They further said that it is even more concerning when the technology behind Big Brother is actively implicated in the brutal persecution of ethnic minorities – a crime against humanity.
Big Brother Watch’s report disclosed another important reason for the ban. Both HikVision and Dahua have close ties with the Chinese Communist Party (CCP). The party has significant shareholdings in the companies.
This is a real threat to the UK government because Chinese political organizations can control the companies and access the data. According to Mareike Ohlberg of Stockholm China Forum, if the [Chinese government] wants data or information, these companies will have no choice but to cooperate.
So, China can request the video footage captured by the HikVision and Dahua security cameras. The companies would have to abide by this as there is no legal way to deny the data access request.
Couple this with the fact that HikVision and Dahua cameras are commonly used in the UK. 73% of them are used by local authorities, 63% by schools, and 35% by police forces. Dahua cameras were also found in use at the Home Office Marsham Street and were immediately removed by authorities.
All this puts the security of the UK government and citizens at great risk. The Chinese government can survey the buildings and track specific individuals with the cooperation of CCTV companies.
Mareike Ohlberg further added to her statement: Please note that there is no concrete evidence that this is currently happening in the UK, but tracking individuals is a fairly standard capability for PRC authorities within China.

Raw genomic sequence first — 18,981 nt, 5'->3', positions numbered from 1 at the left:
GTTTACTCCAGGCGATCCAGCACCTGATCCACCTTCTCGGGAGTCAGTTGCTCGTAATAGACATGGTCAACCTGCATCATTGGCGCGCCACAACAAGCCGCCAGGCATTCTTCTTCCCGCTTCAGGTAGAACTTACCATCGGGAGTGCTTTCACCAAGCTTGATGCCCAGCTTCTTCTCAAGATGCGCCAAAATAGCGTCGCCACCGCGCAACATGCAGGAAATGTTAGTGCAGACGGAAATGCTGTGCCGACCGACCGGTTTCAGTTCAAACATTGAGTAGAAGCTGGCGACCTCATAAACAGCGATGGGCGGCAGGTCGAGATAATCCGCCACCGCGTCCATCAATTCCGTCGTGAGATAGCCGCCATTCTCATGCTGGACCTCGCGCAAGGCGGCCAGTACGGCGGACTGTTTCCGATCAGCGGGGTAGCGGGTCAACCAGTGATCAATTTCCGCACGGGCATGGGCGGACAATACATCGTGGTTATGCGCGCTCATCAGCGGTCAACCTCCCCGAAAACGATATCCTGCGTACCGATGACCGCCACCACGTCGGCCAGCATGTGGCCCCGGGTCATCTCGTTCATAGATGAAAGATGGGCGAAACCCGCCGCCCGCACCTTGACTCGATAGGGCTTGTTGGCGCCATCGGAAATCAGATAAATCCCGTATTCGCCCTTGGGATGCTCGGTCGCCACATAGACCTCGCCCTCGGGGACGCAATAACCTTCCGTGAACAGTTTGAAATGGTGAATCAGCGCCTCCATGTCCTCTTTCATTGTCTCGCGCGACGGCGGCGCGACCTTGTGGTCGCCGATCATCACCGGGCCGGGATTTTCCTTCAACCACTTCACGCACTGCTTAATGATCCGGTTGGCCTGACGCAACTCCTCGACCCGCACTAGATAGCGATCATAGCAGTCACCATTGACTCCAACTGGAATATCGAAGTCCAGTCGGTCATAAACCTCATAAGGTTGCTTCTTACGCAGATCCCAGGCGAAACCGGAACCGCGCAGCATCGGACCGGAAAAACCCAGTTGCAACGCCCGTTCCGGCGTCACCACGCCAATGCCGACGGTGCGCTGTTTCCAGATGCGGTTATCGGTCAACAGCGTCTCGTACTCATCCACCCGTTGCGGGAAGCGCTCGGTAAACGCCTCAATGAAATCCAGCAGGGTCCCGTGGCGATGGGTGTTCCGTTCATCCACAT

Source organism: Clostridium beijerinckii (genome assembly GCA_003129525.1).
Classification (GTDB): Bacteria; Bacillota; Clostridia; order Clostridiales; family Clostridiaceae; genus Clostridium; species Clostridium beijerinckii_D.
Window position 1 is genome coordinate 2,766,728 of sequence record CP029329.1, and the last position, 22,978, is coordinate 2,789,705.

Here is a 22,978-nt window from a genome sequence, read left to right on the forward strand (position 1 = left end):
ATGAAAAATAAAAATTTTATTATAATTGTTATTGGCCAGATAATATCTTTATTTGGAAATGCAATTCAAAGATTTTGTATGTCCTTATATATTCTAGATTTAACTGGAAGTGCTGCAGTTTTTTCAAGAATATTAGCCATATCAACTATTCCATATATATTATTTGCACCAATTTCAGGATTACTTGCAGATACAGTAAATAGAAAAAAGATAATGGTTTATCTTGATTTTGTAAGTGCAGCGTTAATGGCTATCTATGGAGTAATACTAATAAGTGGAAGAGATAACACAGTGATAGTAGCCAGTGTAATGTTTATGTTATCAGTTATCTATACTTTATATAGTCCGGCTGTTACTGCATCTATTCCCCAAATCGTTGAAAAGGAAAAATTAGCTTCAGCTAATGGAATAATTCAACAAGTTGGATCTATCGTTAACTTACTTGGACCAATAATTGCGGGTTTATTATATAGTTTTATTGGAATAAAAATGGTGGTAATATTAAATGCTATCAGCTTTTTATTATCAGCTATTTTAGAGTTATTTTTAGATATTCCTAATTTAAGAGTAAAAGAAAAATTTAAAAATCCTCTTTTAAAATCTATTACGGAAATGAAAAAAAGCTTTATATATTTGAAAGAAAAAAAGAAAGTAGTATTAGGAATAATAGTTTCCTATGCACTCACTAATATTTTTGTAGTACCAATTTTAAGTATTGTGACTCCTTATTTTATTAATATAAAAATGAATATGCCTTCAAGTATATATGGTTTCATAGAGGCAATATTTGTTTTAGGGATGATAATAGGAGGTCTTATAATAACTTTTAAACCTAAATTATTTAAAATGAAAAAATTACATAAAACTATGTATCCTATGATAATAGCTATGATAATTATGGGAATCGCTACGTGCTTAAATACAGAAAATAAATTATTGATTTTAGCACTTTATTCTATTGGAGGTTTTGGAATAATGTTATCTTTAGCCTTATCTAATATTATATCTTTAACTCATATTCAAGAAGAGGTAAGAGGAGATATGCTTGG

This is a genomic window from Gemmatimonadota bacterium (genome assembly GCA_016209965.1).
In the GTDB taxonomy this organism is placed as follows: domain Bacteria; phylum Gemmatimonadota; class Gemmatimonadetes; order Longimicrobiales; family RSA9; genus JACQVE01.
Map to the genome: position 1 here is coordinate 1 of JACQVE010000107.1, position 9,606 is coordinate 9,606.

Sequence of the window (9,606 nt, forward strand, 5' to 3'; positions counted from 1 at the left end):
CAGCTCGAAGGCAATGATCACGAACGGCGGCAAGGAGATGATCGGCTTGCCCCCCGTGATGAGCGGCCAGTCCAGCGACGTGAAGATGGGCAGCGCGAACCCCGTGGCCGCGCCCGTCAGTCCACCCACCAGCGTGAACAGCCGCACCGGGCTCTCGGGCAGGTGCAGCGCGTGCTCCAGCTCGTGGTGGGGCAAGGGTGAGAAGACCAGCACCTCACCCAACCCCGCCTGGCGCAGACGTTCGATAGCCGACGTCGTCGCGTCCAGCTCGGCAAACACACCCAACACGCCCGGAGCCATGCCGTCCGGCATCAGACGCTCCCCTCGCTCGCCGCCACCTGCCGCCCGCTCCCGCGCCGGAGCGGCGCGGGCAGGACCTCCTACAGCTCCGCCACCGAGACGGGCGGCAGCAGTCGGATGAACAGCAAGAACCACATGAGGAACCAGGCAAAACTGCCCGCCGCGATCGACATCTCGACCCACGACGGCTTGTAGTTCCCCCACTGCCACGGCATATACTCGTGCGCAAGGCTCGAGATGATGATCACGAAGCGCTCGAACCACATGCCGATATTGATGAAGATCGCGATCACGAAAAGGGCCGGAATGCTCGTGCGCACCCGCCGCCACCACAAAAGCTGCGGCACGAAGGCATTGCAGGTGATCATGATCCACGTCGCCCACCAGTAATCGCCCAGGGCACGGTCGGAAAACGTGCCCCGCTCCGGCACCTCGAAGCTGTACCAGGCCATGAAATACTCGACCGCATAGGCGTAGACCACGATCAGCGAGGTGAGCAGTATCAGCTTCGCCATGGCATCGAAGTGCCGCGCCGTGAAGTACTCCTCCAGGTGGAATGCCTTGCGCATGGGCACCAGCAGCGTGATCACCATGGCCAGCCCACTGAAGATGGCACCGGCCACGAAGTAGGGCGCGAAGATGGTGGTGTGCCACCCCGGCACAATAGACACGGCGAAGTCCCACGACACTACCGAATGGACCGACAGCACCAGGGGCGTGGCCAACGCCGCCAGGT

Considering these risks, UK departments are removing HikVision and Dahua cameras from major computer networks and sensitive governmental areas. The Department of Health and Social Care has canceled its contract with HikVision, and the Department for Work and Pensions has removed all HikVision products from its building.
HikVision & Dahua’s Standpoint
HikVision has refused all the allegations imposed by the protestors and the UK government. As per its spokesperson, CCTV has always played a critical role in the UK in the fight against crime and terrorism. Hikvision is proud of the role we play in that.
The spokesperson also implied that there are several fringe groups in the UK who want the role of CCTV cameras to be reduced and will throw any allegations about them. They will lie to ‘demonize HikVision’.
HikVision also provided a statement to CNN. It said that HikVision being represented as a threat to national security is false. It has always worked with the UK government to fulfill security requirements.
The company claims that it has no access to the video data of the users. Also, it cannot transfer this data from the customers to third parties because it does not manage the end-user databases. It does not have cloud storage in the UK either.
HikVision hopes to meet with the UK officials and understand their decision, though it has previously spoken with the government to clear misconceptions. As for Dahua, it hasn’t responded to requests for comments.